Enochlophobia. It means “fear of crowds,” and I have it. I wouldn’t be caught dead anywhere near Times Square on New Years’ Eve, and how did I ever endure the stadium-sized rock concerts of my youth? I’m thinking all this as I navigate the sea of people at the National Retail Federation’s annual Big Show at the Javits Center. Representing retailers across market segments and geographies, attendees traverse the show floor en masse, making uncomfortable human contact inevitable. It’s flu season, I think.
Armed with a sample-sized Purell I make my way to the innovation lab, where a crowd observes waist-high robots replenishing shelves in a pretend store, their movements seemingly unbidden. Further on there’s a holographic fitting room, and next door a voice-directed planogram. The shopper experience is the clarion call of the new retail and conference goers are tuning in. They’re not content in merely knowing what’s new: they want to see it in action.
Are retailers ready for artificial intelligence? Let's ask them.
Artificial intelligence, machine learning, virtual reality, voice recognition, and robotics demonstrations create a decidedly tech conference vibe. Presentations on open source, customer experience and predictive analytics share the agenda with traditional inventory management and supply chain optimization lectures.
Using the teeming crowd as both a distraction and an opportunity, I decide to conduct an informal survey. I ask people how prepared their companies are to adopt some of these emerging technologies. Two glibly reply that they are ready right now, but provide scant details about adoption plans. A few others shake their heads, as if the digital age were eluding them.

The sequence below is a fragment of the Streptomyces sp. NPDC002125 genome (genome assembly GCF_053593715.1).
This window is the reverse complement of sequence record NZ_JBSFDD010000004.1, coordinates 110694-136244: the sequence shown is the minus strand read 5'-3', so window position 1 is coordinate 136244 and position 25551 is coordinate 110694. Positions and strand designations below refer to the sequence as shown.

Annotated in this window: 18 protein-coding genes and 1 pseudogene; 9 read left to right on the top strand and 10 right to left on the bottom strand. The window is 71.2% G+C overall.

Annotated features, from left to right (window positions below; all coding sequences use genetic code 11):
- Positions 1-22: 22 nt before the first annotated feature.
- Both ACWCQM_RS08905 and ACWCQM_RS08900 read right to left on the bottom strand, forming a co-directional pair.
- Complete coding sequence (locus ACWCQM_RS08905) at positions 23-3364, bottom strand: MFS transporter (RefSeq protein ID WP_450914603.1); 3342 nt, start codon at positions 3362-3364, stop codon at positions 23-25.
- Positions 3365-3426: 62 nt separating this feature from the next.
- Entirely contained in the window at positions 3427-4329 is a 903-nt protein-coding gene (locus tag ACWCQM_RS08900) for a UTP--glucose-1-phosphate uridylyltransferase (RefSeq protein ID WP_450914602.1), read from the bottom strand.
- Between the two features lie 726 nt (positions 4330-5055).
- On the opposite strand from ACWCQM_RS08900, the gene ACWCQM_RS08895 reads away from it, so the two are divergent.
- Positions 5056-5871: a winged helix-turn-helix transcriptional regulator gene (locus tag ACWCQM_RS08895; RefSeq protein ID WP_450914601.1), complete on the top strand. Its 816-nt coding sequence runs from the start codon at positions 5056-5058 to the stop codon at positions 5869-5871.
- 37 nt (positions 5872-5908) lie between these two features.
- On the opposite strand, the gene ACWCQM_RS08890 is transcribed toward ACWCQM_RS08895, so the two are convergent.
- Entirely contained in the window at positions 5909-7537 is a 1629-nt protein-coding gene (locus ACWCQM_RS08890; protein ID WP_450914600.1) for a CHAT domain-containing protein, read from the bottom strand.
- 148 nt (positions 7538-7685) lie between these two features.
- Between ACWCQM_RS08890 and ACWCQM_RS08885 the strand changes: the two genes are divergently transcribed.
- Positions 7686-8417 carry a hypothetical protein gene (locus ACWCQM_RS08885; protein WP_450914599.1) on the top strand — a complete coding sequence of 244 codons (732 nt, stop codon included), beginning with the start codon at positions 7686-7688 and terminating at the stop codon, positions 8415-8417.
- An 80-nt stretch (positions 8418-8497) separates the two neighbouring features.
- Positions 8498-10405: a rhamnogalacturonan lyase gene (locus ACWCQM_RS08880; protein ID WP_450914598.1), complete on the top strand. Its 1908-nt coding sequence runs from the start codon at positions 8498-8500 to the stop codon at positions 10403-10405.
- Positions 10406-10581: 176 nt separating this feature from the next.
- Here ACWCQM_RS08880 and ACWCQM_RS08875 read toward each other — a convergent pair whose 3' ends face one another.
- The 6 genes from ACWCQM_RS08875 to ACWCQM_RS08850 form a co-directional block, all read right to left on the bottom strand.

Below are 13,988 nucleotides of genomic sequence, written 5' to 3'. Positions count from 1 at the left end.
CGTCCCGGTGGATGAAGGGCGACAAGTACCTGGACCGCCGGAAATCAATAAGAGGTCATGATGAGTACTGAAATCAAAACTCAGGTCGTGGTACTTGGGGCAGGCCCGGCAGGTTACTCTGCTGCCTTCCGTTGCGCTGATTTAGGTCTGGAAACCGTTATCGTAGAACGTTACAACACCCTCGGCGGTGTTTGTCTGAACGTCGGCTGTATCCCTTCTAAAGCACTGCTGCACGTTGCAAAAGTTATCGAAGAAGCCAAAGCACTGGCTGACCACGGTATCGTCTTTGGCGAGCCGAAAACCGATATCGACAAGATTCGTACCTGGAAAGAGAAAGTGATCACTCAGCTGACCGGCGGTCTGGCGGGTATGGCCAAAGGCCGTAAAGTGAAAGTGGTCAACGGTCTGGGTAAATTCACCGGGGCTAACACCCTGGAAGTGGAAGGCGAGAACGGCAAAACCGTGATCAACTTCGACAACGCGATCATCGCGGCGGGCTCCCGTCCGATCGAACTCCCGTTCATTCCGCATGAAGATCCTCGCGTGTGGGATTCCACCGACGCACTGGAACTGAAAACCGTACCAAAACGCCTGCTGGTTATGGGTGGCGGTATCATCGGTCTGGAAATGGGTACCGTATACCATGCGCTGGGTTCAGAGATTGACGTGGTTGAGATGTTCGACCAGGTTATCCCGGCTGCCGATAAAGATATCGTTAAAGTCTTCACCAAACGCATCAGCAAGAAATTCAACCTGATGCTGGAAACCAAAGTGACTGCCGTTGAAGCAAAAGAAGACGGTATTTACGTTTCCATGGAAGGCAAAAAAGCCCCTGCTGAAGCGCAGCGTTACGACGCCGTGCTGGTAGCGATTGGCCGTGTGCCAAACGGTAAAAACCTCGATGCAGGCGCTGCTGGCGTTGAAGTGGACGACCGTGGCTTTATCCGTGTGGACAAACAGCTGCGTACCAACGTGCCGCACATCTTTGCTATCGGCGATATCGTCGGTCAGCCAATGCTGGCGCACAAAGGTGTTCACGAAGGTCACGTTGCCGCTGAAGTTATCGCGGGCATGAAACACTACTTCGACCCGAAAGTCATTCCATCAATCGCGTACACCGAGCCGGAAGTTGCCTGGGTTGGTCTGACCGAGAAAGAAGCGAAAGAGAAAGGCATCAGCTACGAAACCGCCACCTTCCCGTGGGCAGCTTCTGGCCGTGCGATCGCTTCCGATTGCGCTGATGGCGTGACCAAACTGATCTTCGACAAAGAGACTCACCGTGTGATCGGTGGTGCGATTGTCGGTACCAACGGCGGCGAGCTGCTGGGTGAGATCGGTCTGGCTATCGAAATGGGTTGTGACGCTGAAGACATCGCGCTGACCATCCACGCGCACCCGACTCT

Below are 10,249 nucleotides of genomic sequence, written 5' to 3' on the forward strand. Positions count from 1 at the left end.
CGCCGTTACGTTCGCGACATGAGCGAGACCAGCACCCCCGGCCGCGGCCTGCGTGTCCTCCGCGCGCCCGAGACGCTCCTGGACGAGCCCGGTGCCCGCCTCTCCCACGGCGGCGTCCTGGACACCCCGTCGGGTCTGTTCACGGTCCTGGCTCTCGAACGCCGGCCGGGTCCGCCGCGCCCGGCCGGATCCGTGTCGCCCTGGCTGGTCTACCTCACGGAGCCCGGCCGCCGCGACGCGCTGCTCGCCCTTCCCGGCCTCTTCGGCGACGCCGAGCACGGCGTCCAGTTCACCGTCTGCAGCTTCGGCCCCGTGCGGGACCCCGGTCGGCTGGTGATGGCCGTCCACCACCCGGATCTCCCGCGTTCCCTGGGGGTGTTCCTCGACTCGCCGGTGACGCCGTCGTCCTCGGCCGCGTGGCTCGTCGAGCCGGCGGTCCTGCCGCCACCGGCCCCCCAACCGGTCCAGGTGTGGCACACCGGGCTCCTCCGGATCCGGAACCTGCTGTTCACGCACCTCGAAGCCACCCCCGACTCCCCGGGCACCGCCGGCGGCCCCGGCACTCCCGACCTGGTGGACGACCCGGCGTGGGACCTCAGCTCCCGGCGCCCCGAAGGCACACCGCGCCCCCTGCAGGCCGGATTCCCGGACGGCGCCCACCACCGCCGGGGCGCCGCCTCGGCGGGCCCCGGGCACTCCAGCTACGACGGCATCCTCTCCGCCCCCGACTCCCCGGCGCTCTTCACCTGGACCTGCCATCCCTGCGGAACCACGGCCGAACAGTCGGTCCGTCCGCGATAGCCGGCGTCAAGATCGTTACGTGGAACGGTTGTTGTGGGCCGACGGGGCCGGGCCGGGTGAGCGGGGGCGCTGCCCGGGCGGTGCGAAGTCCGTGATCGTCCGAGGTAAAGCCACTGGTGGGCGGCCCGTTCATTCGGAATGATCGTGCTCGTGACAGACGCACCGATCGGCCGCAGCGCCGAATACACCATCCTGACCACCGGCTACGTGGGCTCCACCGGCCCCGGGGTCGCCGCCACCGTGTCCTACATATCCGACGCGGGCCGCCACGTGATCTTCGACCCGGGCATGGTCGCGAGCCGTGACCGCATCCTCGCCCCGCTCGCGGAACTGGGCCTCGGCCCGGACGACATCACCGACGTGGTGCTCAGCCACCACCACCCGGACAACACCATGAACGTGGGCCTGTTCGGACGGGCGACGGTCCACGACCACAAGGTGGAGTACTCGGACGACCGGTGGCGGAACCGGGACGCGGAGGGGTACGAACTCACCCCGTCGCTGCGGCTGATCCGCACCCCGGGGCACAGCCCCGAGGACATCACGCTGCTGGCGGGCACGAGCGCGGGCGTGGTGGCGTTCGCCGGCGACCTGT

Most of the respondents are realistic. I chat with a merchandise manager from a specialty retailer. We watch a woman wearing an AR headset choose furniture for a virtual living room. “Yeah, this is all important and could even competitively differentiate us,” he says. “But I’m still fighting some old battles. I’m trying to convince IT to give us customer purchase history. Our segments aren’t reliable without it.” He looks at me with a lopsided grin and shrugs. “We’ve got some blocking and tackling left to do.”
Other conversations echo this blend of excitement and pragmatism. People express distrust of the recurring product demos. Others bemoan the state of their data. “We can’t even THINK about AI until we get more and better data,” a business analyst explained as we ascended an escalator. “It would be an intellectual exercise. And we have enough of those already.”
What about retail executives? I'll talk to them too.
Later I compare notes with friends over drinks. Executives all, they have been zeroing in on technologies that might help them leapfrog their competitors, often struggling to convey the importance of digital to their own leadership. “The bottom line is that our customers are getting smarter and demanding more from us,” said the CIO at a noted online retailer. “We need to be smarter and faster, while staying relevant.”
These days, that’s true in every industry. We all agree these are lofty goals that require honesty about incumbent capabilities, strategic focus, and constant missionary work. Then we collect our coats, say our goodbyes, and plunge back into the bustle of New York.
How about you? Are you ready for AI? If not, read this handy guide from my colleague Kimberly Nevala: Making Sense of AI. It includes a practical definition, everyday examples and an honest assessment of AI capabilities in the market today.